Another image from the museum trip yesterday...And off topic domestic stories.

©2014 Kirk Tuck, for www.visualsciencelab.blogspot.com
The Sony RX10. At the Blanton Museum.

I bought my kid a phone today. I thought it only fair. He's graduating from high school and while many of his friends, with parents in the high tech industries, outfitted their children with state of the art, smartphones many years ago poor Ben has been laboring along with a nasty little flip phone with service provided by TracFone. It's one of the companies that allows you to buy minutes in advance. Use up your minutes and you have to come back and buy more. I thought this solution would provide two advantages: First, it would teach the boy to conserve his minutes and prioritize his phone use.  Second, it would limit the damage a runaway binge of texting would inflict on my finances (as I was paying for the service). 

In the end the first phone we got was so odious to use that Ben texted only in dire emergencies. Those times when one had to find out, "where are we meeting for dinner?" Or my favorite, "Is there cross country practice this morning?" Thankfully he has never gotten into the habit of gratuitous and continuous texting and messaging. The tiny keys were a good deterrence. 

I thought we should acknowledge his maturity and scholarship with a new phone. One he wouldn't mind using. After all, when he leaves to go to school in the Fall we do want him to call us or text us on a regular basis. So I started to study various cellphone "plans." Which quickly led me to understand that the service I had contracted for years ago was......not state of the art.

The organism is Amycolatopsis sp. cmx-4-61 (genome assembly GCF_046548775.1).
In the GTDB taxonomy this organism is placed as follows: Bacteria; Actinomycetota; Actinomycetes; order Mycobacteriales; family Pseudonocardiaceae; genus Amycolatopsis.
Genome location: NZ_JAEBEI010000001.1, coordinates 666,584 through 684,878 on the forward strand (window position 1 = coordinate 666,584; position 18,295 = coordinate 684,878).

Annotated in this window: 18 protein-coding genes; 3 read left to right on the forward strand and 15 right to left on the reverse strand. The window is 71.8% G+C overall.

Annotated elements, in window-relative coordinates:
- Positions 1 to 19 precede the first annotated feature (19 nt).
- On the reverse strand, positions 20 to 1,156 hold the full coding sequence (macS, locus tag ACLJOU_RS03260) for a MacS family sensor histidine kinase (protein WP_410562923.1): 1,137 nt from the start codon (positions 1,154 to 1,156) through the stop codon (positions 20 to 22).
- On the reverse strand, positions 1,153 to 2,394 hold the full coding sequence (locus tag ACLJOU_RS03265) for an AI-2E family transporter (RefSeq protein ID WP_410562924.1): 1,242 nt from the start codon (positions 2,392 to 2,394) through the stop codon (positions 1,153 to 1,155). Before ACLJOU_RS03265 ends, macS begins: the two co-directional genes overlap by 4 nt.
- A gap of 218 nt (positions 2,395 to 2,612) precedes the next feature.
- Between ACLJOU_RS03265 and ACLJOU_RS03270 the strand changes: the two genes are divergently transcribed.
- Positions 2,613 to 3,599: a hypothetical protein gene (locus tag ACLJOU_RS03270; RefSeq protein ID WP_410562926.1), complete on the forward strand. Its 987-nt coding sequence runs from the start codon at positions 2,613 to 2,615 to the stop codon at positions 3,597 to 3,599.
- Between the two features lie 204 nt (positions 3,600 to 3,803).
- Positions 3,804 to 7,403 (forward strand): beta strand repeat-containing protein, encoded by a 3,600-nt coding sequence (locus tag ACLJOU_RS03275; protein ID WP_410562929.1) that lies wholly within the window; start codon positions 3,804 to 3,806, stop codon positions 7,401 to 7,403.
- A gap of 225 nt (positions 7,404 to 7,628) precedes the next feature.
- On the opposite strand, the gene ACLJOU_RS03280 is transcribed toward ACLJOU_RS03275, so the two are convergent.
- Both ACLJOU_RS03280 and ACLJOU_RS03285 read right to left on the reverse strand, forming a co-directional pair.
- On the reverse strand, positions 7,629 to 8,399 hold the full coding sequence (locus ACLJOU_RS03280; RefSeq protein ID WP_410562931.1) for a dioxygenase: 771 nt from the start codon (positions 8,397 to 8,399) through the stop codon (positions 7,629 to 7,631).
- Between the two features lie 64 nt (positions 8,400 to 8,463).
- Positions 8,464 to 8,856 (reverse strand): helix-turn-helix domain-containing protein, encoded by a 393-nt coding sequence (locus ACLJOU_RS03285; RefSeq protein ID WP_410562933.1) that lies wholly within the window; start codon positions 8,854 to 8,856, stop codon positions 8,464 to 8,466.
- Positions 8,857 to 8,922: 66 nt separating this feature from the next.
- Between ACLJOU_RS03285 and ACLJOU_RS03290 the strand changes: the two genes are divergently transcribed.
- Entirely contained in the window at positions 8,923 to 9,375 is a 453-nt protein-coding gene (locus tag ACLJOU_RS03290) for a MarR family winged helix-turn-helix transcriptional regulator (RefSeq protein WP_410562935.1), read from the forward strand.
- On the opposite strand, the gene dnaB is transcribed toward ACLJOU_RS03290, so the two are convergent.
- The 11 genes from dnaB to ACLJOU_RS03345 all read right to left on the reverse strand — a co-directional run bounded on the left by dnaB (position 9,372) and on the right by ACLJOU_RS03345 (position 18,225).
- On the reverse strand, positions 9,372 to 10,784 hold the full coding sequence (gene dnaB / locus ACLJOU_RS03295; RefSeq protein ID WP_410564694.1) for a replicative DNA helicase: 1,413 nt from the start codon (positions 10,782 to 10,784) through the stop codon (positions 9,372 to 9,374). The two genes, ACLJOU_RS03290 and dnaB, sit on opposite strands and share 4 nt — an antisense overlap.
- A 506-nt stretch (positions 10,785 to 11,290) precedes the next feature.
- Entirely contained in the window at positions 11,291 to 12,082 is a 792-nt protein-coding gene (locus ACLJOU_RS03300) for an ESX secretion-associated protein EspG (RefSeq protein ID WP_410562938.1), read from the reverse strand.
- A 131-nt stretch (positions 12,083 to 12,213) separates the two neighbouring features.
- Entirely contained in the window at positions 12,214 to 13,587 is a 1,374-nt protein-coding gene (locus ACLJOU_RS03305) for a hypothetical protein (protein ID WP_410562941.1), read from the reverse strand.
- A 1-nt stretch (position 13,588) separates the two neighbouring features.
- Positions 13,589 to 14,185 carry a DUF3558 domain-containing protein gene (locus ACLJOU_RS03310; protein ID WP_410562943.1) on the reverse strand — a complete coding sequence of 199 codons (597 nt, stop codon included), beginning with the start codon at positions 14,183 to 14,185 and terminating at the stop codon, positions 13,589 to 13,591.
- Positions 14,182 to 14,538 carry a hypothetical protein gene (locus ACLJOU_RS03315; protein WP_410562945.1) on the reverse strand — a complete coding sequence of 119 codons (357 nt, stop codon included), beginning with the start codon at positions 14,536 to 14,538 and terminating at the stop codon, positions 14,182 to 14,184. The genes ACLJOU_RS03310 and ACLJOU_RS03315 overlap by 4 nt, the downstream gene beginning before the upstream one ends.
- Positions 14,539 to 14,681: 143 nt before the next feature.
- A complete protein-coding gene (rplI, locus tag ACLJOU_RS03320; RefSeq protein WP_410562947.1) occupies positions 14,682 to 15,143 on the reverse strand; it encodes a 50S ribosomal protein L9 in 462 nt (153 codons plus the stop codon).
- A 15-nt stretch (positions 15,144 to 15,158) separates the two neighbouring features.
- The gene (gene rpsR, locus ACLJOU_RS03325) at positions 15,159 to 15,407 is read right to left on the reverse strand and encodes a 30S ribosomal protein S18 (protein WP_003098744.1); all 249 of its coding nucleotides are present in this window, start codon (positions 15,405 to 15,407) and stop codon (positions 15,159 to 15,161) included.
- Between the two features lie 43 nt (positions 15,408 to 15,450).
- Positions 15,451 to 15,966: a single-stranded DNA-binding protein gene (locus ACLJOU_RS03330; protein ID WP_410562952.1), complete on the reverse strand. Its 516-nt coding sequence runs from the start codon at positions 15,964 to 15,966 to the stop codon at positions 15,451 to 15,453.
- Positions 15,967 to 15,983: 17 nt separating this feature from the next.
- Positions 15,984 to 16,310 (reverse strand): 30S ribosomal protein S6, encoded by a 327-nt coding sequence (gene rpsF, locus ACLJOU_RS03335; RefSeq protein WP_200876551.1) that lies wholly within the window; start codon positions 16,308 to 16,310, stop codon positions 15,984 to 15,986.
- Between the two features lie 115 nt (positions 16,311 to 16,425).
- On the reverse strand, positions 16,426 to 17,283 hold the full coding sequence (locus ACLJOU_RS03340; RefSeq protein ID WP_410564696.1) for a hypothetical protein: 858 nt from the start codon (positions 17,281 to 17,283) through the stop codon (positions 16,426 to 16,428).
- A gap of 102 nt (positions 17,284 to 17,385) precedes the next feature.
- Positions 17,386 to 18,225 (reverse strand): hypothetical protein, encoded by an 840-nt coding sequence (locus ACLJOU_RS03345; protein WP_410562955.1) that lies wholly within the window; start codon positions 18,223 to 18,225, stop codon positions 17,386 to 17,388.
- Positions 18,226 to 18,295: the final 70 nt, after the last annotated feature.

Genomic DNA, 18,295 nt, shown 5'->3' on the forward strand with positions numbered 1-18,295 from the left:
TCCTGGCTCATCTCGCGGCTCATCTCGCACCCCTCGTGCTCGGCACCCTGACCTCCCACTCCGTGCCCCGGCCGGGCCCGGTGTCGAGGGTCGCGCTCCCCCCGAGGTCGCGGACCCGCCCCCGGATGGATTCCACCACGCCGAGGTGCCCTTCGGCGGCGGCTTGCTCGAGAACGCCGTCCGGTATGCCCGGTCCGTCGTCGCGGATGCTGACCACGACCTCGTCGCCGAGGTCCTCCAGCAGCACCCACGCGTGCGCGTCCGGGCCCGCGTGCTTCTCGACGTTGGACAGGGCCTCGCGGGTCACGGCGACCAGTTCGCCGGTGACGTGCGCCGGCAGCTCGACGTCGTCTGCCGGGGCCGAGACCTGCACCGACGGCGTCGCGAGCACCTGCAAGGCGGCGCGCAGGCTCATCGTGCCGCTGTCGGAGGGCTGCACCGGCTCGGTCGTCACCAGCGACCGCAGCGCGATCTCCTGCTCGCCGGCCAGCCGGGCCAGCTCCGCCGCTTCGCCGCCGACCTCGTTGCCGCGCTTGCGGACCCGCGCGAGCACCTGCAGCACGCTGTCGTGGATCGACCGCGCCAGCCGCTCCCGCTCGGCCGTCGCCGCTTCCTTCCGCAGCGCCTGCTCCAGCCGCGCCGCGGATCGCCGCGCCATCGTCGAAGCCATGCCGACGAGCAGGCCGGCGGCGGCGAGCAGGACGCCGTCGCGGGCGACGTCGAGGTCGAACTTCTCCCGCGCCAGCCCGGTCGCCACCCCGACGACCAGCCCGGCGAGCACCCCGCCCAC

I hated texting at the time and still do, but now it seems that more and more clients default directly to the tiny keyboard to stay in touch. I did not originally have free texting on my plan and recently realized that I was paying twenty cents per text. All the time. Then I came to understand that my wife and I were sharing a data plan with 500 megabytes of data per month. Something like five big files transferred. Finally, I remembered that in my dogged determination to save money, no matter how much it cost me, I had set up the plan to share 500 minutes of talk time with my spouse...

Clearly not a good plan for the 21st century.

After conferring with the boy we decided on an iPhone 5s. And we landed on some sort of "family plan." Now we have unlimited texts and calls and we're sharing 10 gigabytes per month of data. Grudgingly moving into the 21st century. Who knows what might happen next. Is there any real reason to have cable television? Naw. I didn't think so.